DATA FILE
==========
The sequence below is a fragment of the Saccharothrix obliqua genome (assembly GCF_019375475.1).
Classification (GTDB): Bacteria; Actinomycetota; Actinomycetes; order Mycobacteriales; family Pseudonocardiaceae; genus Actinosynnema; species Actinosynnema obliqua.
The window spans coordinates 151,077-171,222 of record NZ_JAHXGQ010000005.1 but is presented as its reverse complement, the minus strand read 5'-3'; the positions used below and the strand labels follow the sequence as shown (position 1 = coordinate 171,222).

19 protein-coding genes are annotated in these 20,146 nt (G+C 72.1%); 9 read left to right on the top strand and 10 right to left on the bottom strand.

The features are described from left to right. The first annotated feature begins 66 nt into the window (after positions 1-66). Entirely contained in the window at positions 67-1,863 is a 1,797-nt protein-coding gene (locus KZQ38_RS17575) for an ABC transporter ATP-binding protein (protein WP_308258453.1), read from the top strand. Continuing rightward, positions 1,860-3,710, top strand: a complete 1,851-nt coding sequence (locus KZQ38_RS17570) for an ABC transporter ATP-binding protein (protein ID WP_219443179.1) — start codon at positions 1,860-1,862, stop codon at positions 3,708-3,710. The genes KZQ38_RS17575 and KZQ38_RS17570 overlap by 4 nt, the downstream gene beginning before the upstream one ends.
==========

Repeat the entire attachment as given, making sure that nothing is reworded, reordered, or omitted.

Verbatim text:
The sequence below is a fragment of the Saccharothrix obliqua genome (assembly GCF_019375475.1).
Classification (GTDB): Bacteria; Actinomycetota; Actinomycetes; order Mycobacteriales; family Pseudonocardiaceae; genus Actinosynnema; species Actinosynnema obliqua.
The window spans coordinates 151,077-171,222 of record NZ_JAHXGQ010000005.1 but is presented as its reverse complement, the minus strand read 5'-3'; the positions used below and the strand labels follow the sequence as shown (position 1 = coordinate 171,222).

19 protein-coding genes are annotated in these 20,146 nt (G+C 72.1%); 9 read left to right on the top strand and 10 right to left on the bottom strand.

The features are described from left to right. The first annotated feature begins 66 nt into the window (after positions 1-66). Entirely contained in the window at positions 67-1,863 is a 1,797-nt protein-coding gene (locus KZQ38_RS17575) for an ABC transporter ATP-binding protein (protein WP_308258453.1), read from the top strand. Continuing rightward, positions 1,860-3,710, top strand: a complete 1,851-nt coding sequence (locus KZQ38_RS17570) for an ABC transporter ATP-binding protein (protein ID WP_219443179.1) — start codon at positions 1,860-1,862, stop codon at positions 3,708-3,710. The genes KZQ38_RS17575 and KZQ38_RS17570 overlap by 4 nt, the downstream gene beginning before the upstream one ends.